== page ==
In Final Weeks, Obama Administration Touts Rural Anti-Poverty Efforts
As the Obama administration enters its final few weeks, the White House is working to cement key parts of President Obama’s legacy that may be challenged under President-elect Donald Trump. Today, the White House Domestic Policy Council released material touting the USDA’s Rural Development initiative, which has worked to direct federal funding for job training and infrastructure to rural communities that need it most.
Katherine Ferguson, a special assistant to the President and Chief of Staff of the White House Domestic Policy Council, writes that USDA has worked for the last eight years in areas like southeast Kentucky, where poverty rates exceed 30 percent and many coal industry workers have seen their jobs disappear. The Rural Development initiative boosted investment in high-poverty rural areas by $2.5 billion over the last three years, according to Ferguson.
Rural Development programs include training for local organizations to more effectively reach people in deep poverty; prioritizing grant applications from high-need communities; and working to better identify pockets of deep poverty throughout the United States. For the latter effort, USDA drew from proposals from Democrats and Republicans, including Rep. James Clyburn’s (R-SC) “10-20-30” approach.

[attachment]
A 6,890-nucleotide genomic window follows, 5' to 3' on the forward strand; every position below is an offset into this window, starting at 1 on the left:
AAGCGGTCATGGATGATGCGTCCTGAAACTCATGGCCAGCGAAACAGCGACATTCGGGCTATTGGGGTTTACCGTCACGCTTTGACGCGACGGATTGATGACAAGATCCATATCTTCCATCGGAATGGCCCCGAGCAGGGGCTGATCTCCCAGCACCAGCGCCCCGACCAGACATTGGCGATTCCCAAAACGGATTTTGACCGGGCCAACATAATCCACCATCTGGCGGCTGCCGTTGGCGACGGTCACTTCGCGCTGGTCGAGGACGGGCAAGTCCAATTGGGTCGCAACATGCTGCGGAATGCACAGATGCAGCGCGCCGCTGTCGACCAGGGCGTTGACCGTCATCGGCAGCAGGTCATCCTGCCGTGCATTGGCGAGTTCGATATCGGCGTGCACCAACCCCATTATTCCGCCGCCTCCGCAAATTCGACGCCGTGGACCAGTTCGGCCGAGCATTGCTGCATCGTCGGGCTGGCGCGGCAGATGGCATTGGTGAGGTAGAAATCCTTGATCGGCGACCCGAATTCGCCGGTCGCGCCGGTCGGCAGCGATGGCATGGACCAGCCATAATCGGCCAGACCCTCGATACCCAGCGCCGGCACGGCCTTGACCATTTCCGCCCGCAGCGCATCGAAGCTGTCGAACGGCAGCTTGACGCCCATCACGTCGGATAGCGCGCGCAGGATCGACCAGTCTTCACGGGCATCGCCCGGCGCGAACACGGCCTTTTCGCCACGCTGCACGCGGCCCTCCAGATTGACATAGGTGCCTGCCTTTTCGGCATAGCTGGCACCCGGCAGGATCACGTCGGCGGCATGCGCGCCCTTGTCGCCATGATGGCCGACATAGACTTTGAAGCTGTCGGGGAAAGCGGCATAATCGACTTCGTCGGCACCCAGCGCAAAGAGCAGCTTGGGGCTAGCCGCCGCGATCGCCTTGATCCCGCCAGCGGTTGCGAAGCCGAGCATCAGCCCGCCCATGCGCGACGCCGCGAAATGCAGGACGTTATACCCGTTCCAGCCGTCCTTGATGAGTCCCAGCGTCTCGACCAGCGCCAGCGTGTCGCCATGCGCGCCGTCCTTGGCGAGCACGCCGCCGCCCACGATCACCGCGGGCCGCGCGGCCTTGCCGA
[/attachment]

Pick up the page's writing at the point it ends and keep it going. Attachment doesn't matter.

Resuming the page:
The White House’s highlighting of these efforts comes in the wake of an election that brought renewed attention and political power to the rural poor, most of whom voted for President-elect Trump. Trump has promised to bring millions of jobs to those regions.
With this final push to publicize its work on rural poverty – especially in Trump-friendly states – the Obama administration seems to be pushing back on the post-election narrative that it has “forgotten” certain groups of Americans.
So far, it’s unclear how a Trump administration will handle the USDA Rural Development initiative, or whether it will continue at all. Spotlight will continue to monitor how the 115th Congress and Trump White House approaches the issue of rural poverty.